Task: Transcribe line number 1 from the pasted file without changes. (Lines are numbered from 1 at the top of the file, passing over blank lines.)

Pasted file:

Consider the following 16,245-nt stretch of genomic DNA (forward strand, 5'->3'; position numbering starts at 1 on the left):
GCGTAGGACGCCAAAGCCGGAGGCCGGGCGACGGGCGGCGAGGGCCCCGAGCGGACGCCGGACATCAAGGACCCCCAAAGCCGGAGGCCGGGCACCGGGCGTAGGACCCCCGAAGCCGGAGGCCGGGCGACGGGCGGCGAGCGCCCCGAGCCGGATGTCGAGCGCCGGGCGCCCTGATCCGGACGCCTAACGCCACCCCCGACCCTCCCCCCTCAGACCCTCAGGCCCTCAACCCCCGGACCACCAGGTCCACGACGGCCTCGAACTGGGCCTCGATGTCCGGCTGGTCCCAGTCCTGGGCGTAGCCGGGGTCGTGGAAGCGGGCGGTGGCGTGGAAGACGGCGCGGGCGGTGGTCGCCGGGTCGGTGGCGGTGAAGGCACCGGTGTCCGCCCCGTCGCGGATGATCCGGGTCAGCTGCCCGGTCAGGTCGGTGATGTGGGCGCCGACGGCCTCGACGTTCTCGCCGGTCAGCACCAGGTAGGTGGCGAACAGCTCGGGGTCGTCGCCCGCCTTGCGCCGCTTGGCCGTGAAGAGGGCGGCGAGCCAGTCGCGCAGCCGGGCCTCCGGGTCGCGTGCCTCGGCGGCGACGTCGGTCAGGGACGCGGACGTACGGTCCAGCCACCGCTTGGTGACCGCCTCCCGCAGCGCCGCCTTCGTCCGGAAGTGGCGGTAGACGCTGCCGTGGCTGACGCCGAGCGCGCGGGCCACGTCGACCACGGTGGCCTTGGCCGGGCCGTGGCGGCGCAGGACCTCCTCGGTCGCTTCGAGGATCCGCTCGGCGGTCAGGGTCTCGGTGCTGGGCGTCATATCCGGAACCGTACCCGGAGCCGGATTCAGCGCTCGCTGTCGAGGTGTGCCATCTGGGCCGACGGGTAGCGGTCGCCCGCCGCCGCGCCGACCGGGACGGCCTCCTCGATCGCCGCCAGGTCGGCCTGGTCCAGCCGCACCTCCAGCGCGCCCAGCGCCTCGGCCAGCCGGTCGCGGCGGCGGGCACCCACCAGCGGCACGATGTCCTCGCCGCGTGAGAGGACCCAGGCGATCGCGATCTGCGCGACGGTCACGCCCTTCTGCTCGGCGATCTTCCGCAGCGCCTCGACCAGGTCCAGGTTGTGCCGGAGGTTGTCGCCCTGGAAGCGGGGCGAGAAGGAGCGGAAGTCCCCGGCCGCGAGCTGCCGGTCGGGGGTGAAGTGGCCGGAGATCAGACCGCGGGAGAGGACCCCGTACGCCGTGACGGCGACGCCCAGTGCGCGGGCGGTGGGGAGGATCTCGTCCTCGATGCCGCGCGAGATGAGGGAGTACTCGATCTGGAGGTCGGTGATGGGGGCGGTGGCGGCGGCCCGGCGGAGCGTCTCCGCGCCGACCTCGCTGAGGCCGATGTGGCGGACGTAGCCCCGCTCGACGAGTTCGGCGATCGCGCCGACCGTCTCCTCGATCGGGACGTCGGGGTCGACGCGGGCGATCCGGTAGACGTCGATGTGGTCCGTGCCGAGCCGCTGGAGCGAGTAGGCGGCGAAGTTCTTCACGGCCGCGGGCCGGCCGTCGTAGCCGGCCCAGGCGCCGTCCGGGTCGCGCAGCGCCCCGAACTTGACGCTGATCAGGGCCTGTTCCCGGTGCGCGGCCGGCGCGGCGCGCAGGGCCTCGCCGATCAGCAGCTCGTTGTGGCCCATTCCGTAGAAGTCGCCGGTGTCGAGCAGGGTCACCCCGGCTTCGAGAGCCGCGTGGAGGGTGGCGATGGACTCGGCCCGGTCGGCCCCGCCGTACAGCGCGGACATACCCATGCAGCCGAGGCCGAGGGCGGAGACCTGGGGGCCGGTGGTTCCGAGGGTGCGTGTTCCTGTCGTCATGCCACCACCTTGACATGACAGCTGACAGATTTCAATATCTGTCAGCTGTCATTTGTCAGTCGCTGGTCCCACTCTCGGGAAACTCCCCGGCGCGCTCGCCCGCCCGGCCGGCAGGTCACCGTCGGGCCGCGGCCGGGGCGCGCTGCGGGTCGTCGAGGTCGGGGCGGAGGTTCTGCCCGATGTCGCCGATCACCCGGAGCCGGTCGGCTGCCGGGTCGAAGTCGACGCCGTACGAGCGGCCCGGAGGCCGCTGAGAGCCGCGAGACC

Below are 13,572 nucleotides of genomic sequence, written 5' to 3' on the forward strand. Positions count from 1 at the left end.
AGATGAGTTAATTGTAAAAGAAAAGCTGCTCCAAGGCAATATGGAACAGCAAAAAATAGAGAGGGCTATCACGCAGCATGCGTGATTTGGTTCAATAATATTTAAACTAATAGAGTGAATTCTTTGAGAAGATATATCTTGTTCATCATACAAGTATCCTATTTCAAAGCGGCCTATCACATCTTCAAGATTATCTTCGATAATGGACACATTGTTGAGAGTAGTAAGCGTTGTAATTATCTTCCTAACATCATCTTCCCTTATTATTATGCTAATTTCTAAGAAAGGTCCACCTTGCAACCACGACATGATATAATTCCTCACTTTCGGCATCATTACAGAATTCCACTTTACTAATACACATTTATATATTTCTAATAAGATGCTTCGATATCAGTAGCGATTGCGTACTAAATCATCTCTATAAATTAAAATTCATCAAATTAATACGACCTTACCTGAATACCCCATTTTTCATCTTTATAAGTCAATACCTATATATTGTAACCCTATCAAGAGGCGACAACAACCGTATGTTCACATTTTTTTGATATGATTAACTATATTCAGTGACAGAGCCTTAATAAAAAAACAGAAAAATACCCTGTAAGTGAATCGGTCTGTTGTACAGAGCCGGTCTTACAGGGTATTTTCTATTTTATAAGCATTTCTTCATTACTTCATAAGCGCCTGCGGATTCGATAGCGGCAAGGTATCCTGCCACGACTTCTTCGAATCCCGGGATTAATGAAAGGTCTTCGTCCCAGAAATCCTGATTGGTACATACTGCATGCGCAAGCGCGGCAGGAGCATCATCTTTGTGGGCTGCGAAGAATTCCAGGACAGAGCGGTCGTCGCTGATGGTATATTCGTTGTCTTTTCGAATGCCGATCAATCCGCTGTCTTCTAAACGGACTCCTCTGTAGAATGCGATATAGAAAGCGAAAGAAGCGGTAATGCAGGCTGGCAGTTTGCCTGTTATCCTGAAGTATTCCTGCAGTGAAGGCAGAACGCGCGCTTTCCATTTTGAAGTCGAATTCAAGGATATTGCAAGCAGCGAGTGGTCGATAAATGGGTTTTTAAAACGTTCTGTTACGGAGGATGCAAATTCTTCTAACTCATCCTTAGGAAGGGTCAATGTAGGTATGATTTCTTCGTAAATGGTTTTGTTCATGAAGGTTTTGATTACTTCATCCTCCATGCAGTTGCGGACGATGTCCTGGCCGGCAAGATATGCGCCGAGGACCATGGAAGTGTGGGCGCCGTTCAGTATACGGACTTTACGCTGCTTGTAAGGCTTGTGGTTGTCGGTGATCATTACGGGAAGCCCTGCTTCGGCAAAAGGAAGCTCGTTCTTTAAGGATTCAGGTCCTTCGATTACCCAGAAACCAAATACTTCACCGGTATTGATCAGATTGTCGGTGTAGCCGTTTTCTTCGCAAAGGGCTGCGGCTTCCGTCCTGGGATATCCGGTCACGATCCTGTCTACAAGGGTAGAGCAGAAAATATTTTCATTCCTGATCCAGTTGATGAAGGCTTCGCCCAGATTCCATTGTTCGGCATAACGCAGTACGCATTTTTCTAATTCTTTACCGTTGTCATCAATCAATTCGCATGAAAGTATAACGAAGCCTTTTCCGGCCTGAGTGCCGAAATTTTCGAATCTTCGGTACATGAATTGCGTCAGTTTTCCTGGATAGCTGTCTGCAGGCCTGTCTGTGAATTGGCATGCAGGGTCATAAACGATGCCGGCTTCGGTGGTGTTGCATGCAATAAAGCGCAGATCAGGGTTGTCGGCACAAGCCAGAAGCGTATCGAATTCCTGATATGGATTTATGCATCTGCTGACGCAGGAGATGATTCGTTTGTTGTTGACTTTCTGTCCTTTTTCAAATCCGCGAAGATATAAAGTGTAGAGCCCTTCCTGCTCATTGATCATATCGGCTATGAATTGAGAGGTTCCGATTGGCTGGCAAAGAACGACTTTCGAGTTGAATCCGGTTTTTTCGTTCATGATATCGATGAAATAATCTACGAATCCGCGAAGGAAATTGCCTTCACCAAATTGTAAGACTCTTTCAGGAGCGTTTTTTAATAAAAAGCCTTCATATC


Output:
Consider the following 16,245-nt stretch of genomic DNA (forward strand, 5'->3'; position numbering starts at 1 on the left):